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Comment Sustainability

Stamicarbon launches Stami Green Ammonia Technology

By Gerald Ondrey |

Stamicarbon B.V. (Stittard, Netherlands) has launched Stami Green Ammonia Technology as a solution to tackle the global carbon challenge. The technology relies on renewable resources — instead of fossil fuels — to eliminate carbon from the process, paving the way for sustainable and green fertilizer production.

“Green Ammonia technology is at the heart of Stamicarbon’s innovation program and vision for the future,” says Pejman Djavdan, managing director at Stamicarbon. “The world is demanding accelerated cooperative climate action to reduce emissions and Stamicarbon is determined to be part of the solution. Our new Stami Green Ammonia Technology plots a clear course towards green fertilizer production from nature’s elements — solar, wind energy, hydrogen from water and nitrogen from the air. It, therefore, represents a significant leap forward for sustainability within the fertilizer industry, while also offering exciting opportunities for collaboration between the fertilizer and energy markets.”

Stamicarbon has signed exclusive cooperation with Argentinian-based Raybite S.R.L. for the commercialization of their small-scale ammonia technology package. The cooperation agreement means that Stamicarbon has become an ammonia licensor for small-scale ammonia plants. By adding this technology to Stamicarbon’s portfolio, commercialization of small-scale urea plants and mono-pressure nitric acid plants in green fertilizer projects become feasible.

The Stami Green Ammonia Technology can also be applied in existing plants, as part of a hybrid technology solution to make existing fertilizer production more sustainable. Producers can choose, for example, to use this technology in combination with urea production based on carbon recycling, or in combination with nitrate fertilizers. In addition to delivering the technology, Stamicarbon can also assist with feasibility studies, project development and financing.

Ammonia synthesis requires hydrogen and nitrogen. Conventional, or “grey”, ammonia production relies on fossil fuels, such as natural gas, and steam to produce hydrogen and carbon monoxide. Hydrogen is then used in ammonia synthesis, while carbon monoxide gets converted into carbon dioxide and is largely released into the atmosphere, increasing the greenhouse effect.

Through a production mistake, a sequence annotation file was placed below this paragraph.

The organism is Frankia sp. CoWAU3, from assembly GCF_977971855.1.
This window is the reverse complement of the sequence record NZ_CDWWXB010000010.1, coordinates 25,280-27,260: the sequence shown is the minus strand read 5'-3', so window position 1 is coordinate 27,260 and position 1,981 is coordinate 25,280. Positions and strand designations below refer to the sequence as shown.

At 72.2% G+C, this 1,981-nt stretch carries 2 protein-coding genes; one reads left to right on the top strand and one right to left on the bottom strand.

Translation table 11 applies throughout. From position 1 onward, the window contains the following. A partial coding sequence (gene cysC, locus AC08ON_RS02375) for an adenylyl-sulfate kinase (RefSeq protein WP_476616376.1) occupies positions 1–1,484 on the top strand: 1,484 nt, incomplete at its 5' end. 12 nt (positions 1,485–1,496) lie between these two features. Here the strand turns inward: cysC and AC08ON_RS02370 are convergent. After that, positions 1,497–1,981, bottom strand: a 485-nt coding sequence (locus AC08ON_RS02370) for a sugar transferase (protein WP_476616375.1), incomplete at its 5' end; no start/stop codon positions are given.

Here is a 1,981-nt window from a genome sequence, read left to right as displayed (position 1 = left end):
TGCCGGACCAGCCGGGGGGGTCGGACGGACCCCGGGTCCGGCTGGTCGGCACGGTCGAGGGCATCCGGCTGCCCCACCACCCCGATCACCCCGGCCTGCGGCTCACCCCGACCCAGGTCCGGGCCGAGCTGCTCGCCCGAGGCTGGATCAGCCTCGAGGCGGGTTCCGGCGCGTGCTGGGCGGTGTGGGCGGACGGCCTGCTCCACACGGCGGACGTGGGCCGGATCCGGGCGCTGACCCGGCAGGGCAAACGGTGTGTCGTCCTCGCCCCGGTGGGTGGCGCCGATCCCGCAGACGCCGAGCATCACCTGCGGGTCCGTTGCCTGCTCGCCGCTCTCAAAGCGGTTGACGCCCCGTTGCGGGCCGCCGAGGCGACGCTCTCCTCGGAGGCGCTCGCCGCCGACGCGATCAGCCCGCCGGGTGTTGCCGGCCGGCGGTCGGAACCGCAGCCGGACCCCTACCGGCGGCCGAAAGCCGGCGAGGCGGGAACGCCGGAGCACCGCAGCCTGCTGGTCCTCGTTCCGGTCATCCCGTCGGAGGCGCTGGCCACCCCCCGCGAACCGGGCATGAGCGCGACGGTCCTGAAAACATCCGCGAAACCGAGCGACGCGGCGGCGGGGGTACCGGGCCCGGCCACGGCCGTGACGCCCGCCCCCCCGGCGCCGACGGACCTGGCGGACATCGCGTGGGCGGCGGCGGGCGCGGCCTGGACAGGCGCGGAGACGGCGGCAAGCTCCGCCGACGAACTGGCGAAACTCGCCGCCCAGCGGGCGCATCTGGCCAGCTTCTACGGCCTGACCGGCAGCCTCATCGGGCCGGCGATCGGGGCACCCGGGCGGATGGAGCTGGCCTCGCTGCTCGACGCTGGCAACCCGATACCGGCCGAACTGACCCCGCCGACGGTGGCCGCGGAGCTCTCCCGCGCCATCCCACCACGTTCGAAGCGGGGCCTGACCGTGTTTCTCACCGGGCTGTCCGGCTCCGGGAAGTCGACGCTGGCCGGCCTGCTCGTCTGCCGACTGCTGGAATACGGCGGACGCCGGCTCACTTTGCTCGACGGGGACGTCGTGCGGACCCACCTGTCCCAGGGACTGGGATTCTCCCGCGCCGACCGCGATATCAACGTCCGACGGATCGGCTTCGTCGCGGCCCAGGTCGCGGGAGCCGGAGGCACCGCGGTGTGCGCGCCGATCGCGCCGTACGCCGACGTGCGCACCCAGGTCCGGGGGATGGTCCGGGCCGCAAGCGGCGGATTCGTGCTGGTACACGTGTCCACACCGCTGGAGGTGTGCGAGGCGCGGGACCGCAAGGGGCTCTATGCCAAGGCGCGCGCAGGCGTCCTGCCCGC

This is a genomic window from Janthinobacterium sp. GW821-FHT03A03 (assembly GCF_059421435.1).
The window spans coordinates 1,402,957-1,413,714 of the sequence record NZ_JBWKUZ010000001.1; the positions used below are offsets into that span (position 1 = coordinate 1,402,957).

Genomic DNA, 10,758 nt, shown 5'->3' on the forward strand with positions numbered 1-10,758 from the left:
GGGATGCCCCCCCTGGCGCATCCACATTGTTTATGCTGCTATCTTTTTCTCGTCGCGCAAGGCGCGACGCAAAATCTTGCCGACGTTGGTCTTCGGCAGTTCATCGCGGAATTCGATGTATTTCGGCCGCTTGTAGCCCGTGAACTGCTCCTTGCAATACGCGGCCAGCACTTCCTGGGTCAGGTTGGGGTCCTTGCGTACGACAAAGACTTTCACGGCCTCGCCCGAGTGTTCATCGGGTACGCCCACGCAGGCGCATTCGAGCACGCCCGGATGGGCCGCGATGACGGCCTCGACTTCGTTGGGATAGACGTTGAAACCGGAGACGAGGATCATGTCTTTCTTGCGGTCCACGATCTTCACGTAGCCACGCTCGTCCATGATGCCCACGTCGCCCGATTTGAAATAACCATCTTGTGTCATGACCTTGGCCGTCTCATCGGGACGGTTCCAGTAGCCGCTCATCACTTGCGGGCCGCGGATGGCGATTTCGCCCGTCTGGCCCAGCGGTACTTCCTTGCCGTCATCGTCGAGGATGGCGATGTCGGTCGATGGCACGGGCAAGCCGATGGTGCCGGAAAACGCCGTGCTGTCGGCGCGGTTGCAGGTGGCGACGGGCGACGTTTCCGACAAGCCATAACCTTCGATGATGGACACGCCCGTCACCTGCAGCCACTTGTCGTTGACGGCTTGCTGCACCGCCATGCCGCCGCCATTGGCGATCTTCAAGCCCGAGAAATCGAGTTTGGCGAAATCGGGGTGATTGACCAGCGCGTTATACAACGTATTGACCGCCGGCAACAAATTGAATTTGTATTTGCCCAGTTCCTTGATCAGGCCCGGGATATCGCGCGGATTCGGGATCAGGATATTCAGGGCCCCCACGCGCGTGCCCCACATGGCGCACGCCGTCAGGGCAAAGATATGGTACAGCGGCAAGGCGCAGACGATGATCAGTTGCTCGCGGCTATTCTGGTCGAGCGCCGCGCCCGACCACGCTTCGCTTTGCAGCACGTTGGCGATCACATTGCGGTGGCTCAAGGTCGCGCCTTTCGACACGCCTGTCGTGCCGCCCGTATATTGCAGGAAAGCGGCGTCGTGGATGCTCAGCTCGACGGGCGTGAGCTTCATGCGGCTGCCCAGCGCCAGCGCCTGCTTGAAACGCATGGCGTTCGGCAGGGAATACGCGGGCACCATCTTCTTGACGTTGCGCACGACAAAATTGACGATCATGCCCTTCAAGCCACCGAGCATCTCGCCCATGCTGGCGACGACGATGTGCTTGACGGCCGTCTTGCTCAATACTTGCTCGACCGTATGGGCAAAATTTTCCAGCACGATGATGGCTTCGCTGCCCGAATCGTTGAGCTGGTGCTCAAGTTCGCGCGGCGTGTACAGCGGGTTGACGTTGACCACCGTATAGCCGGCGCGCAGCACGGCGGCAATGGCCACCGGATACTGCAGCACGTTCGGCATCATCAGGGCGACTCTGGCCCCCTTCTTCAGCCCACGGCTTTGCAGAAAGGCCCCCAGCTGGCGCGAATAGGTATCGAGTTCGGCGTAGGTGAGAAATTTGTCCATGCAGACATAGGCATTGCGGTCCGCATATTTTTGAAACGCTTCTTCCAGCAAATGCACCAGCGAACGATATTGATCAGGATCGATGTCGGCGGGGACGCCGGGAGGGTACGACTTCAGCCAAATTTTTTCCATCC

On the other hand, the green counterparts of conventional plants use water electrolysis for hydrogen production and rely on renewable resources, like solar or wind energy, to power the production of ammonia. This eliminates fossil fuels from the process, resulting in a sustainable, carbon-free output.

Ammonia acts as a building block for nitrogen fertilizers and plays an important role in providing optimal plant nutrition, yet it is responsible for 1% of the world’s greenhouse gas emissions. Powering ammonia synthesis with renewable energy sources thus becomes a significant step towards a more sustainable fertilizer production.

Stami Green Ammonia is a CAPEX competitive technology, offering a solid reference base (with four plants in operation), reliability and proven design. Stamicarbon will provide its green ammonia technology for the development of a green power-to-fertilizer plant at the Oserian Two Lakes Industrial Park in Kenya (see Latest News, same date).

The Stami Green Ammonia technology differs in the pressure of the synthesis gas, which is ideal for current Green Ammonia applications. The operating reference plants are based on natural gas, with a different synthesis gas make-up. This makes the technology suitable for grey and green ammonia plants.

The application of the green ammonia set-up is more favorable, due to the high purity of the synthesis gas feedstock. In addition, there are hardly any inerts present within the process, which means that the conversion per pass of the reactor is higher. Meanwhile purging can be minimized, resulting in minimal (or even redundant) need for ammonia recovery.

The produced ammonia is condensed without the need for a large dedicated refrigerating compressor. A multi-service compressor accommodates the refrigerating compression stage instead, allowing for better plant reliability and substantial CAPEX saving compared to other technologies.

Source: Stamicarbon

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